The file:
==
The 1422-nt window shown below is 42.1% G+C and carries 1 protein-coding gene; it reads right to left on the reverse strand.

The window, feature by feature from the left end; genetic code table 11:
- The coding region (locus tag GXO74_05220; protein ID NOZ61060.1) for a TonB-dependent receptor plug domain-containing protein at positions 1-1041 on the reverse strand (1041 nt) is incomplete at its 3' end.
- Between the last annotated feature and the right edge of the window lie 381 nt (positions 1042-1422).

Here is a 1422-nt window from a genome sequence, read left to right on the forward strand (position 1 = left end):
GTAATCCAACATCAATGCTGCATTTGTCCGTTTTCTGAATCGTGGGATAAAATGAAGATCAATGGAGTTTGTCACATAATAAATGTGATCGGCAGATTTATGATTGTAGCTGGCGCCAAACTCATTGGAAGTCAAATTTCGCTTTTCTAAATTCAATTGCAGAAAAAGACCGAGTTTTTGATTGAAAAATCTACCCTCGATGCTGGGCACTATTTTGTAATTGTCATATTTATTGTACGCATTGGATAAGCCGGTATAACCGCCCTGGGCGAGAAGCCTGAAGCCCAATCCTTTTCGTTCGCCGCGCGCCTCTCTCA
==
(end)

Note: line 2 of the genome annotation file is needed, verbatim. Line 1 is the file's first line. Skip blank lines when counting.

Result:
The window, feature by feature from the left end; genetic code table 11: